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More bed spaces needed as COVID cases spike - MAJ

Dr. Andrew Manning and Dr. Patrick Wheatle, Regional Technical Director for the North East Regional Health Authority
 
Dr. Andrew Manning, President of the Medical Association of Jamaica (MAJ), has said more bed spaces will be needed as COVID-19 cases continue to surge. 
 
Already, the University Hospital of the West Indies (UHWI) has advised that it is out of space for COVID patients as cases of the virus rise. 
 
"We in our country now have a very limited capacity to admit COVID-19 patients. We have about 600 beds available now, and if you just do the math, looking at the recent levels of hospitals, if we don't check the surge, we're going to run out of beds," Dr. Manning cautioned. 
 
"And we're not even talking about all the other persons who need hospitalisation because you still have persons coming in with cardiovascular disease, we're still unfortunately seeing our trauma patients and other medical conditions, so we do need to do something."  
 
Dr. Manning, who was speaking on the Morning Agenda on Power 106, again reiterated his call for the government to review COVID-19 prevention measures as the positivity rate continues to increase.
 
 
NERHA not overwhelmed 
 
Fortunately, Dr. Patrick Wheatle, Regional Technical Director for the North East Regional Health Authority (NERHA), has said hospitals in St. Ann, St. Mary and Portland are not overwhelmed with COVID-19 patients at this time.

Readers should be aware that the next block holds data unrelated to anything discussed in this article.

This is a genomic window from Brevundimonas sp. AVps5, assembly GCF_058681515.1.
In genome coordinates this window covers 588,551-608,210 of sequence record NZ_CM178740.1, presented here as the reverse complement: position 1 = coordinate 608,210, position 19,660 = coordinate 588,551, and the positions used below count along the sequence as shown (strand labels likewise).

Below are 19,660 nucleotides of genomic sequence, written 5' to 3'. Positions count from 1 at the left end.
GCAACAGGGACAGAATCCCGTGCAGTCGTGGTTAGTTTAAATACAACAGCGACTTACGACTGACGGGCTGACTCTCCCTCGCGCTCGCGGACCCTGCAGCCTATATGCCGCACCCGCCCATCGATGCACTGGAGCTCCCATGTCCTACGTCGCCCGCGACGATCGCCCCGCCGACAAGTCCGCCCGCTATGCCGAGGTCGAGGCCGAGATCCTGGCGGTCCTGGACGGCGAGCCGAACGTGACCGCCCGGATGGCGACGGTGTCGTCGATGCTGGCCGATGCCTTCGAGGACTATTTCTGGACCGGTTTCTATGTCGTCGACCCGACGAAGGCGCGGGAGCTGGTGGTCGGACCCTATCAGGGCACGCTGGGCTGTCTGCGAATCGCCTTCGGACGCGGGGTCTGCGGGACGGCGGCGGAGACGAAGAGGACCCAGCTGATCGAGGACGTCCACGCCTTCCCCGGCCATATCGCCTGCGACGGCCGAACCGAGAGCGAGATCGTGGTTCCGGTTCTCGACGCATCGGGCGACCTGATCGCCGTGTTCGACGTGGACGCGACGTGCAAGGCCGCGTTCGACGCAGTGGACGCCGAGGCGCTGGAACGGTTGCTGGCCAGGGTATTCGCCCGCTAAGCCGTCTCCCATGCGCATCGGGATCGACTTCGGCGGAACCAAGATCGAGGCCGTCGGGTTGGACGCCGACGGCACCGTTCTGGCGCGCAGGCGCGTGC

Dr. Wheatle told Radio Jamaica News on Monday that there are still beds available and the authority is hoping the surge does not affect that.  
 
However, he said NERHA stands ready to manage the situation in the event the system comes under pressure. 
 
Giving a breakdown on bed capacity at hospitals in the region,  Dr. Wheatle noted that two of three high dependency unit beds and five of 26 isolation beds are still available at St. Ann's Bay Hospital. 
 
At Annotto Bay Hospital, four of 10 isolation beds are available, while Port Antonio has seven of 10 beds still free. 
 
Dr. Wheatle said there are also 32 beds available as part of the region's "surge plan." 
 
 


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